Academics talk nostalgically about rosy-tinted times of yore when summers meant a lull in lecturing duties.
The months would unfold before you, a vast landscape of research possibilities. It was a time to write papers, craft grants, catch up with the technical literature, come up with new hypotheses, spend more time chatting with your team. It was a time to dream big, and then work out how to make it happen. It was a time to attend conferences – remember those? – and reconnect with your colleagues worldwide. Some of us might even be tempted back into the lab to do a few experiments personally, even though it would open us up to a bit of good-natured ridicule from the younger set.
These days, I fear, are gone for good. Long after the students pack up and scatter to the four winds, academics labour on. First there is the marking, and the mark moderation. Next comes the Exam Boards, and preparing new exam material for the Later Summer Assessment, for all the students who need to re-take. And more marking after that, and the LSA Exam Boards. In the midst of this, there is a new academic year just around the corner. With online materials becoming increasingly prominent, gone are the days when we could just dust off our PowerPoint lectures. Instead, we find ourselves having to update to newer platforms and widgets, adding transcripts to video lectures, developing interactive content, working out better ways to make our teaching engaging and useful. In departments where teaching is expanding, there are new modules to create and populate, and new courses. We have open days to attract new students, and taster days to keep offer-holders interested.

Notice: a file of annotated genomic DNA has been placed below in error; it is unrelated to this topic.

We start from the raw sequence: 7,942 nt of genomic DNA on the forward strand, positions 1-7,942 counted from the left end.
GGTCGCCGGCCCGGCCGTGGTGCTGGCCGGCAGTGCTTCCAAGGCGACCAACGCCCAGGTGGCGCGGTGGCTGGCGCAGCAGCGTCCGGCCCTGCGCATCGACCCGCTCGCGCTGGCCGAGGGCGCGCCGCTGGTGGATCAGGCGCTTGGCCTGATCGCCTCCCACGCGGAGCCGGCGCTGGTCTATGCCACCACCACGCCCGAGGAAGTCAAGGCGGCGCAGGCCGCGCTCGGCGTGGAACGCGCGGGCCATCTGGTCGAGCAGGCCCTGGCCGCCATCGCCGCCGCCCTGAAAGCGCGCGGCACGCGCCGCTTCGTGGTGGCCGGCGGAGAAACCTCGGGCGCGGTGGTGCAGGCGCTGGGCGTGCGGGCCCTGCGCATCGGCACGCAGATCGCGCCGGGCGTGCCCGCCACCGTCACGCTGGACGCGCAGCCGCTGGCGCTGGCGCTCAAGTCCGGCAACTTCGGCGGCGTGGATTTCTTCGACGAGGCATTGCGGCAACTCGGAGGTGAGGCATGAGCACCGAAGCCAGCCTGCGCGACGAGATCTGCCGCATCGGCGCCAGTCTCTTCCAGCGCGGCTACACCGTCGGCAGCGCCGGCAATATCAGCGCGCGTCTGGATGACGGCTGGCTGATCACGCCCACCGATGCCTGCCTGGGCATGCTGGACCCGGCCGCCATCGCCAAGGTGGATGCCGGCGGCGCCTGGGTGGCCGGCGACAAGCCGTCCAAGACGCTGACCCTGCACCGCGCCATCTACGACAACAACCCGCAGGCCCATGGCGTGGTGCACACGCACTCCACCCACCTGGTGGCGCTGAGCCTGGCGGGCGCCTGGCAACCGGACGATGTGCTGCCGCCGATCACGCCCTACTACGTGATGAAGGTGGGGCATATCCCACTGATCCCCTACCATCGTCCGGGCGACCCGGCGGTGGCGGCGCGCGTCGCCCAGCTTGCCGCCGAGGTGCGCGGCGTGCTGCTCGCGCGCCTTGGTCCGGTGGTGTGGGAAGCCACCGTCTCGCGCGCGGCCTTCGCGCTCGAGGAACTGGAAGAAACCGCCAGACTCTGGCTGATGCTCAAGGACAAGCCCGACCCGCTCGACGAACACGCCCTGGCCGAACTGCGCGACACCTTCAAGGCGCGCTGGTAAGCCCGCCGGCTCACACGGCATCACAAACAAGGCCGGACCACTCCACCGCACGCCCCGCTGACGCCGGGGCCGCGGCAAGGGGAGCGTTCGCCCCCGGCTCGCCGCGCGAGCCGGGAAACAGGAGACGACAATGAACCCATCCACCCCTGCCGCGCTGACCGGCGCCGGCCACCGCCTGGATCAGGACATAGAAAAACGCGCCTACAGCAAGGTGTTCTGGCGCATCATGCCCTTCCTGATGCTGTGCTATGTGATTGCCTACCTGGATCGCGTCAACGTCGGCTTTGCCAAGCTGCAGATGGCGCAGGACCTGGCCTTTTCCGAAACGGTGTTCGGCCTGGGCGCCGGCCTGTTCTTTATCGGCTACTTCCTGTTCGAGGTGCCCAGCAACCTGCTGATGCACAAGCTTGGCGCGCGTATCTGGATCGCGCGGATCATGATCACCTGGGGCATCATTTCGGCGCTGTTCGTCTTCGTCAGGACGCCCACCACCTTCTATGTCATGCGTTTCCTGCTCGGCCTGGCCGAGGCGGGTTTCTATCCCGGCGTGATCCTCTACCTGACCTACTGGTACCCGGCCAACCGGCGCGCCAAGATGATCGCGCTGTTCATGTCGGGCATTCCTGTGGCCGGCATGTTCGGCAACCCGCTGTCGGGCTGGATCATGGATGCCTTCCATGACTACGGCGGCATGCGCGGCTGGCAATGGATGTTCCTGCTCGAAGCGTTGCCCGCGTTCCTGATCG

I am not complaining – I love teaching, and I love the fact that my role at the university continues to expand, embedding me more firmly into the fabric of the department. I love working with students and helping them to reach their fill potential. I even like the challenge of juggling teaching with research, alongside the entrepreneurial and engagement activities that I also pursue. It means my days are full-on and always busy, so that the hours fly by – to say nothing of the days, weeks and months. After so many years of not being sure, of exploring the fringes of where a PhD could take you, I have finally found my calling.
But that doesn’t mean that I don’t miss that summer lull, when science truly took centre stage, and I could sink into it like a warm bath. These days, it’s just a quick shower – then I’m off to do something else!